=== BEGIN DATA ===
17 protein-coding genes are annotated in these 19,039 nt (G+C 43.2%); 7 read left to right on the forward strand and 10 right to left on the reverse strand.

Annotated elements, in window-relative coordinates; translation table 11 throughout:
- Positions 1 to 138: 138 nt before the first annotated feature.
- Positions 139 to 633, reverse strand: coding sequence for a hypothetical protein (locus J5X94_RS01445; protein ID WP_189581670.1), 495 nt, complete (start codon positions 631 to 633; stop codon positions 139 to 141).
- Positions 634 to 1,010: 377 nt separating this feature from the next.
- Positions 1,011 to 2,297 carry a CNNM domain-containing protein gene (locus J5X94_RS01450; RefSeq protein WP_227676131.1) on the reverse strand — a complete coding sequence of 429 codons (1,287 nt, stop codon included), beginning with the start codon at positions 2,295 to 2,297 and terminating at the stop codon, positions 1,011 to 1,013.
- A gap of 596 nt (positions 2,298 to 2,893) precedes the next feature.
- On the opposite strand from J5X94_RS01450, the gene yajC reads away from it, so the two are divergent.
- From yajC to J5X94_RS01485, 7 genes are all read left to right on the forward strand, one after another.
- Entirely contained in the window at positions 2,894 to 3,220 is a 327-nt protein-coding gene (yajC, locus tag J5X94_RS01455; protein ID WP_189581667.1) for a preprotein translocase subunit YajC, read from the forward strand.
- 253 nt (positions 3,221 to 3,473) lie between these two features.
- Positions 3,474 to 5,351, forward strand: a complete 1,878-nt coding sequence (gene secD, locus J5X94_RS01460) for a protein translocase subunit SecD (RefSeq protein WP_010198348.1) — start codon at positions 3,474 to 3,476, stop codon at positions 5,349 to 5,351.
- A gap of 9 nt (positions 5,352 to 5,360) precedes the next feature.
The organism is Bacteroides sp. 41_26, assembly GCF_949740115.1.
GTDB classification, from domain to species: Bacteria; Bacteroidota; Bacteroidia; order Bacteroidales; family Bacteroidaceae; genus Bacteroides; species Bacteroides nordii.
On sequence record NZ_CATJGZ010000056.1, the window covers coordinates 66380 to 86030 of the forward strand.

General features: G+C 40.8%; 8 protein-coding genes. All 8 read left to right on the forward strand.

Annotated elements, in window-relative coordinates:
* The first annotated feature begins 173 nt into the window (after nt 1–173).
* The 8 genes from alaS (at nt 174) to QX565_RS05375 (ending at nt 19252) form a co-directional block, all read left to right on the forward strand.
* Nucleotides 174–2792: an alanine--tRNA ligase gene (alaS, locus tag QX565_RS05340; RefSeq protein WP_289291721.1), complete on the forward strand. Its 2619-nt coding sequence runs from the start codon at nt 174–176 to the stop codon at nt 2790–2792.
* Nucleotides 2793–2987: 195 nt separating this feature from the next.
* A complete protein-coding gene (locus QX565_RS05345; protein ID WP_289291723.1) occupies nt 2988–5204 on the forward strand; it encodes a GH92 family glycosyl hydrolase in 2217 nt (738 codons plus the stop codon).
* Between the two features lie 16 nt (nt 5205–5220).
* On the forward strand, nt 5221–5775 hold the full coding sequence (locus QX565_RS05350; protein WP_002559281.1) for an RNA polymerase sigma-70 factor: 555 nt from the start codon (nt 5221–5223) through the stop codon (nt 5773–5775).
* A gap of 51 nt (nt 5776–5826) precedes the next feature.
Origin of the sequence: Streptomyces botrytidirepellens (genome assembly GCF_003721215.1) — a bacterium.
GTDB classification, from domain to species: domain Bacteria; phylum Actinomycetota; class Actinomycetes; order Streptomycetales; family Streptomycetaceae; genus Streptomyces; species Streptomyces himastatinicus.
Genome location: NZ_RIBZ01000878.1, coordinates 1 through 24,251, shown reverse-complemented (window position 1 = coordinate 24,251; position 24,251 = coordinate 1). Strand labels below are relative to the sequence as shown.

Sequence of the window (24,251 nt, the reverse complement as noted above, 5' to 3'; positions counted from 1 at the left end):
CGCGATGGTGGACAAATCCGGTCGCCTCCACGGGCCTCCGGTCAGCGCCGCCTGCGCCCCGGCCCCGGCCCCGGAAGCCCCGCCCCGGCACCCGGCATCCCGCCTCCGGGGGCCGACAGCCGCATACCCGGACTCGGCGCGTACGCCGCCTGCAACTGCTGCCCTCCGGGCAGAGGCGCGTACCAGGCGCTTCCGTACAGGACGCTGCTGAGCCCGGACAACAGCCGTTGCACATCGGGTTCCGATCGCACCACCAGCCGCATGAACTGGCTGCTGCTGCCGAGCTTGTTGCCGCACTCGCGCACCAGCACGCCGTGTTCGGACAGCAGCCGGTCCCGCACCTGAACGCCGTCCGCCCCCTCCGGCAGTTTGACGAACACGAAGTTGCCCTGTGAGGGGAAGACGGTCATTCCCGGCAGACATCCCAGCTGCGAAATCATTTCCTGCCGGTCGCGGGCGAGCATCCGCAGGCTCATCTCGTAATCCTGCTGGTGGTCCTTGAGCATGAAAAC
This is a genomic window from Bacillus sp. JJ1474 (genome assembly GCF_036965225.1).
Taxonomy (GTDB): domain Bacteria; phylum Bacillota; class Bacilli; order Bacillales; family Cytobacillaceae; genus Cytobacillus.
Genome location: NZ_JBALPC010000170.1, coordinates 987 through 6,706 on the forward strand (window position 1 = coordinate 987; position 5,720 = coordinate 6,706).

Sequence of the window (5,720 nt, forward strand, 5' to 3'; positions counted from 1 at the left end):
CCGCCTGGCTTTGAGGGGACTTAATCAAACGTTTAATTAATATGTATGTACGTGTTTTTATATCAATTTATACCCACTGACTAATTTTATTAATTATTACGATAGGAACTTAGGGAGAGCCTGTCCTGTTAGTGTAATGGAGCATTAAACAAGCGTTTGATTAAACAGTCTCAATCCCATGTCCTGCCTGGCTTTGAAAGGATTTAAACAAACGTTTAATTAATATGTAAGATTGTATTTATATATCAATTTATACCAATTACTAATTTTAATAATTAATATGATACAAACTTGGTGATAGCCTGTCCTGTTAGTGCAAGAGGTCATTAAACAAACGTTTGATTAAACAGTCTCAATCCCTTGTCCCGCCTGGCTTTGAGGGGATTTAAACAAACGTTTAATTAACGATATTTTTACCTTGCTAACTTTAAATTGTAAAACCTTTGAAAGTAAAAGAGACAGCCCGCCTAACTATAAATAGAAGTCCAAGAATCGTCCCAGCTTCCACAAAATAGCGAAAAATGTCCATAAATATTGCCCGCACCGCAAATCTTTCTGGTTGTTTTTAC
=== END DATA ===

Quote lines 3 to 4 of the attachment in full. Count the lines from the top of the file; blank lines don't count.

- Positions 1 to 138: 138 nt before the first annotated feature.
- Positions 139 to 633, reverse strand: coding sequence for a hypothetical protein (locus J5X94_RS01445; protein ID WP_189581670.1), 495 nt, complete (start codon positions 631 to 633; stop codon positions 139 to 141).